The obligation of employers as well as Labour Offices to keep the above-mentioned records and the structure of the contents of such records are part of the information provided by MPSV ČR, among others, on their web sites, which also specify a contact person responsible for answering potential questions.
c) whether the law envisages the implementation of special labour inspections devoted to verify the number and employment conditions of posted workers. If yes, please provide details on how these are organised and on their effectiveness and outcomes.
Observance of duties related to posted workers by employers is checked by respective Labour Offices as well as by the afore-mentioned Labour Inspectorates. Labour Offices, within the scope of their authority, check abiding by provisions of Employment Act, i.e. in the given situation observance of keeping records and announcement duty of employers as well as duties prescribed by the Employment Act for work agencies. Inspectorates perform a general supervision over adherence to labour-law regulations, therefore also over the employers´ activity regarding posted workers. Both Labour Offices and regional Labour Inspectorates carry out inspections at employers based on approved inspection plans or based on deficiency announcement. In case of deficiencies detected, these inspection bodies may impose fines on employers.
2.3 Please specify if particular rules have been devised to deal with specific situations of posted workers:
a) the current rules for the posting of temporary agency workers in your country, especially whether the law requires the application to temporary agency workers of:
i) the whole legislation on temporary agency work or only minimum terms expressly identified with reference to the list in art. 3.1 (see the briefing note for the text of the article).
Legislation on the agency work is covered by Articles 308 and 309, and also by Article 13, Section 2, Letter h, Article 39, Section 6 and in Article 319, Section 1, letter g) of the Labour Code. Pursuant to provisions of Article 319, Section 1, letter g of the Labour Code it holds that if an employee has been posted by the employer to perform work within global provision of services from another EU member state to the Czech Republic, the legal regulation of the Czech republic applies to him/her, as far as working conditions at agency work are concerned. This rule shall not be applied only if rights resulting from the regulations of the EU member state, from which the employee has been posted to perform work within global provision of services, are more convenient for him/her. Convenience is evaluated for each law relating to the labour-law relation separately. This legal regulation has been brought not earlier than by the Act no. 262/2006, Labour Code, effective from 01.01.2007 (see above), since until that time employers were only obliged to provide workers posted from other EU member state with working conditions pursuant to the Czech Labour Code only in limited segments, for example, concerning hours of work and rest, under certain conditional length of holiday, minimum wage and minimum wage tariffs and overtime bonuses. Occupational safety and some other specified working conditions. The aforementioned new Labour Code, however, applies all the working conditions at agency work in general to agency workers, therefore including the principle that working and wage conditions of temporary assigned agency employee must not be worse than conditions which are or would be applicable for the user’s employee (Article 309, Section 5 of the Labour Code). For these agency employees posted from EU member states it is not enough to provide a minimum wage only, or the lowest level of the guaranteed wage (as it holds otherwise pursuant to Article 319 of the Labour Code), but generally, an identical wage at least and other working conditions must be secured for them comparable to the employee of the Czech user. However, if such employee’s entitlements are more convenient pursuant to the legislation of the country he is posted from, the more favourable legislation applies to him/her. Duty to ensure the above-mentioned working conditions of agency workers from other EU member states applies to their foreign employer – work agency. This duty should be placed on the user only if the governing law for this commercial-law-based relation is the law of the Czech Republic.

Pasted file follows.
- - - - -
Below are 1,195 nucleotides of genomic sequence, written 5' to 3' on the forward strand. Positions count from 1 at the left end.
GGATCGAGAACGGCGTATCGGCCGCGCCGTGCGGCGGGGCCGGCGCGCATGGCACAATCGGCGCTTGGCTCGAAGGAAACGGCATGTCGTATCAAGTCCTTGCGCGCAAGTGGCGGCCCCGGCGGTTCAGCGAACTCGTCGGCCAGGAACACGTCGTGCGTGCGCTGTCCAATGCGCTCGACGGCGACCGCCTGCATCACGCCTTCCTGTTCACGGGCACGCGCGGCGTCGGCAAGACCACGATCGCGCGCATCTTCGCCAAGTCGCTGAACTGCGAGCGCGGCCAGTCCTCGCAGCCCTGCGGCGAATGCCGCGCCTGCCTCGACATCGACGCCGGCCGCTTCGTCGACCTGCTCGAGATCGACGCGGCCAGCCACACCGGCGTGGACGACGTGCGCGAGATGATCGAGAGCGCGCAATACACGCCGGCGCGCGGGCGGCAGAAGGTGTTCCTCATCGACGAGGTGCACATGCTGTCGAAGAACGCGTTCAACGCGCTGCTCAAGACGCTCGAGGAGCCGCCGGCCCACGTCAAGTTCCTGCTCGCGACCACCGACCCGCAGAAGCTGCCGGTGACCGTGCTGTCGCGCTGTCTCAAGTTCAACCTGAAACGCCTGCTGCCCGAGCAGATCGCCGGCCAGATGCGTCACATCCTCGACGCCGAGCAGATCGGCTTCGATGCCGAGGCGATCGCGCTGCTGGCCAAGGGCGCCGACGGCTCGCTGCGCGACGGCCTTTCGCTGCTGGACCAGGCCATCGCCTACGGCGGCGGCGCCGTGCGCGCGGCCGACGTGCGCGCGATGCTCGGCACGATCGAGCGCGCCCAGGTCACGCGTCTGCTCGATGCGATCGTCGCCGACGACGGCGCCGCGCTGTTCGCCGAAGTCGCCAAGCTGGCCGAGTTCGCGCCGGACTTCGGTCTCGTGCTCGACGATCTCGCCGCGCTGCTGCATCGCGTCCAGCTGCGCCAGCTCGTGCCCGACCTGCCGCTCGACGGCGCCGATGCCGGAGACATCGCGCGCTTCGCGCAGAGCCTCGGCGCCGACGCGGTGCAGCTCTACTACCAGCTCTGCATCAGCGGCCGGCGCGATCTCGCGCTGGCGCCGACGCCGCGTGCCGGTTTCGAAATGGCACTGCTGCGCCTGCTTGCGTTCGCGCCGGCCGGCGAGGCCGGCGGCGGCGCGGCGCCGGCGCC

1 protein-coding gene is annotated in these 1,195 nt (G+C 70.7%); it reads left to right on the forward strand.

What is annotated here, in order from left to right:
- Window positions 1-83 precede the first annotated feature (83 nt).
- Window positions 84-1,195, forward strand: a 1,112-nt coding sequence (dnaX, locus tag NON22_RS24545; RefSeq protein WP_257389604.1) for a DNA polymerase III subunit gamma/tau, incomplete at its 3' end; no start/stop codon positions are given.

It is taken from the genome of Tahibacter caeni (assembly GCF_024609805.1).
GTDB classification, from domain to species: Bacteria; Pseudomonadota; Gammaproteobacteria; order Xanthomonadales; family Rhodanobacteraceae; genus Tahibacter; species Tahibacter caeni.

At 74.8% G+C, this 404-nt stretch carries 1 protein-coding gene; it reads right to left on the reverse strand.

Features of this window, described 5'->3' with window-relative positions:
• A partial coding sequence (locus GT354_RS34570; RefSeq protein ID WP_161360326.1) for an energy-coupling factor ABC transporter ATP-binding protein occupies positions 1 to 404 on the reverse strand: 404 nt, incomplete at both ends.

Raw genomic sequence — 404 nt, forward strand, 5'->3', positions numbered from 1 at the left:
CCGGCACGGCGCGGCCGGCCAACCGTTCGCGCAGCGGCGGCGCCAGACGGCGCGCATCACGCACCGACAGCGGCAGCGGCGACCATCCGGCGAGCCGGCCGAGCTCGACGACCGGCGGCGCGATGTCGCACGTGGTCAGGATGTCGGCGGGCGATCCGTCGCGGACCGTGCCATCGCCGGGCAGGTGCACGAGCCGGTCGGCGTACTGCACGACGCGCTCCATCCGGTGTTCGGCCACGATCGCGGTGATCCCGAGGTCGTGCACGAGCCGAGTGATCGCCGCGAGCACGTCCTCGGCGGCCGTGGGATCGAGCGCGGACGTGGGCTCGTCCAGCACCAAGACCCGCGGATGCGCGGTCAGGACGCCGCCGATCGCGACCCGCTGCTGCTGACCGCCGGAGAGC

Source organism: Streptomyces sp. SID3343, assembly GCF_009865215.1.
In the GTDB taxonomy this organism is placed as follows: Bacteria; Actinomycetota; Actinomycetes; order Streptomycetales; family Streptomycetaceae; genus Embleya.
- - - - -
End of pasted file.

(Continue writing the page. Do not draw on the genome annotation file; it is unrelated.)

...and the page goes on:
ii) the types and requirements for temporary agency work established by national legislation (compared to those envisaged by the legislation of the country of origin). For example, can temporary agency workers be posted under contractual arrangements – such as indefinite duration staff leasing - which would not be available for national temporary work agencies?
The legal relation between the Czech user and foreign work agency is not governed by the legislation on agency work, provided in the Labour Code, automatically. This situation concerns a relation according to the commercial law, where a selection of legislation is allowed. Thus, if the legislation of the Czech Republic is not to be applied, it is not even necessary for the agency and the user to conclude an agreement on temporary posting pursuant to Article 308, Section 1 of the Labour Code.